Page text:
Sunday, June 08, 2014

Is a report any different than other application Views?

Is a report any different than other application Views? I don't think so. Your architecture should have several View/Renderer Engines and Controller/Processor Engines. When would you call "Report" any given View?

The Latin word "reportare" means "carry back". When we build reports as Software Engineers all we do is accept some parameters or a simple request and bring back a response with a specific format in a specific media. As it happens when we deliver a paper after a phone call in Software we deliver a pdf/excel/word file or embedded view in a native application or a website. It can be just plane or formatted text in a native application, a simple HTML fragment for a web application or website, and the list goes on.

But what is the difference between this "response" and any other application response? Is it that a report is created with a WYSIWYG application where datasets and a specific Domain Specific Language (SDL) is used? Is it that they take longer to be produced than a regular view?

IMO deciding what is a report and what is not is certainly difficult in some cases. For example if you ask a Microsoft Engineer for a report out of certain transformations that are necessary, the solution will include some SSIS and SSRS projects. Here you use two tools which hopefully you can combine behind a user interface and make it transparent to the user.

Any software application we build will have some kind of user interaction and a response to that user interaction (Even if some Views result from automated tasks and are sent as email attachments, they still have at a minimum some hardcoded setup and most likely some configuration to read before executing). I sustain that a report is not any different than any other application View. It needs a renderer engine and a processor engine. The combination of processors and renderers can result in the most complicated logic being executed and *reported* back to the user. The application *reports* constantly to the user.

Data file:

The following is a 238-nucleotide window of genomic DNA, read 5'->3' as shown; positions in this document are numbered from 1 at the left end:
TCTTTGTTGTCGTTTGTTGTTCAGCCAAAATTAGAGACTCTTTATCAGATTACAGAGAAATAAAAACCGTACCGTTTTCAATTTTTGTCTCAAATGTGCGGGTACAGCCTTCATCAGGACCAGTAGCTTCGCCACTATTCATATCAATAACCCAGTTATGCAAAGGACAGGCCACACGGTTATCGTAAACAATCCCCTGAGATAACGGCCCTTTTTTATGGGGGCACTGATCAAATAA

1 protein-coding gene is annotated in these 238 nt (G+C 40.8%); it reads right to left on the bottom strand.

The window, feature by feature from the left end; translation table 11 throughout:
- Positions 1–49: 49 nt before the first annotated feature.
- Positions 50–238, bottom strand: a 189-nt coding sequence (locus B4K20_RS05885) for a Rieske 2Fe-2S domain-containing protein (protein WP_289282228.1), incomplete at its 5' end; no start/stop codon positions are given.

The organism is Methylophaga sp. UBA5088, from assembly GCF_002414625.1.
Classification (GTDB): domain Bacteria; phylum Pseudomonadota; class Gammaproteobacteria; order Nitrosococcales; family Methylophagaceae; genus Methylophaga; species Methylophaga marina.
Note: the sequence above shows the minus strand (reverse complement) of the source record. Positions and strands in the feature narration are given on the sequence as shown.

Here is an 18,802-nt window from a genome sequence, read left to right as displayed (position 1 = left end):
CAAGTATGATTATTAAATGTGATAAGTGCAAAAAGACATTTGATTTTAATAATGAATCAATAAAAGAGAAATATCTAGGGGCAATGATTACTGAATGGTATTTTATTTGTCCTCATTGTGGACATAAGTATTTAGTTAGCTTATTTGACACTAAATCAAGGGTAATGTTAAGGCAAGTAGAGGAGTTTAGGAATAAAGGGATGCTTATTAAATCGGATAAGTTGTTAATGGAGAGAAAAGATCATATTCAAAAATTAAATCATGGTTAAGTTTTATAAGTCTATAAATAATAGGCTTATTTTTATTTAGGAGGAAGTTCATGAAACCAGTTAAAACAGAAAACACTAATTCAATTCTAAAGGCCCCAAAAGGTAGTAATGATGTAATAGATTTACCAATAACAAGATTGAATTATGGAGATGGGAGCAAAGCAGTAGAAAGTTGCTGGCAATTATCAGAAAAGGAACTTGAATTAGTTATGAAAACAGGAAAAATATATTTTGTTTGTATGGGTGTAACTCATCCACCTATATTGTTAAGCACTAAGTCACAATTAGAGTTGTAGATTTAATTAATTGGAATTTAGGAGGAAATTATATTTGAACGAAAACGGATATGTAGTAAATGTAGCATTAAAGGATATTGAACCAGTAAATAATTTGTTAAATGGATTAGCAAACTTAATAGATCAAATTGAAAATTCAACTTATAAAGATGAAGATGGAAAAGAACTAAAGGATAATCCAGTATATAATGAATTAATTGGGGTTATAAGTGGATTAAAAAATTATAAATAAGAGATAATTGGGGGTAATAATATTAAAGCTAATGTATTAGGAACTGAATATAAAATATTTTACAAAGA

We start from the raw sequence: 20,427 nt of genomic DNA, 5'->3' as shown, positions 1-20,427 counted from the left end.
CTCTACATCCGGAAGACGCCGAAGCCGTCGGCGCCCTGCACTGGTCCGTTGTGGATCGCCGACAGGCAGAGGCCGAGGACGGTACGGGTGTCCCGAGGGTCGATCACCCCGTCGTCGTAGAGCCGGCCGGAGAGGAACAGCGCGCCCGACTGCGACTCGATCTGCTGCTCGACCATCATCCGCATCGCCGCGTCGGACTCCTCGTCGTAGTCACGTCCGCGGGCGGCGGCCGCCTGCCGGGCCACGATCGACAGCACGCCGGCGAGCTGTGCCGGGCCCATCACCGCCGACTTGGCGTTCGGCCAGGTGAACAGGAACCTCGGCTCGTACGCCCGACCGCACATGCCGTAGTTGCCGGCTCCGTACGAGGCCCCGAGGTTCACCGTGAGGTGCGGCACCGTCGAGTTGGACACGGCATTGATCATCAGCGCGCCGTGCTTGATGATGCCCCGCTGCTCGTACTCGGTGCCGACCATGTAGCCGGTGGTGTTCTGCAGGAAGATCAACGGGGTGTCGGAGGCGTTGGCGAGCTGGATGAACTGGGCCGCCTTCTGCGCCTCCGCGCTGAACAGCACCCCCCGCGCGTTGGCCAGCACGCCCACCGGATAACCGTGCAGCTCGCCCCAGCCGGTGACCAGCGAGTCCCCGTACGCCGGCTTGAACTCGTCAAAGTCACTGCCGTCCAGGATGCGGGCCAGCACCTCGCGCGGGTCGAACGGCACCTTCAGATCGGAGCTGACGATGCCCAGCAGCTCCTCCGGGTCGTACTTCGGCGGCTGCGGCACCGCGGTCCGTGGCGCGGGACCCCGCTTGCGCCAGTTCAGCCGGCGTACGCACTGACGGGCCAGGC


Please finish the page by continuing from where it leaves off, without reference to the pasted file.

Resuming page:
Use any tool that makes sense to build your application Views. Call some of them "report" if you want. But at the end of the row you need View/Renderer Engines and Controller/Processor Engines available to "carry back" to application users the response they are expecting. The combination of these two engines give you the power to deliver an application structure that meets any demand without having to argue if what you are building is actually a "report". If you are carrying back information to the user you are reporting to the user.

ETL and Report tools are just that, tools. The architecture should not name components based on the tools being used.

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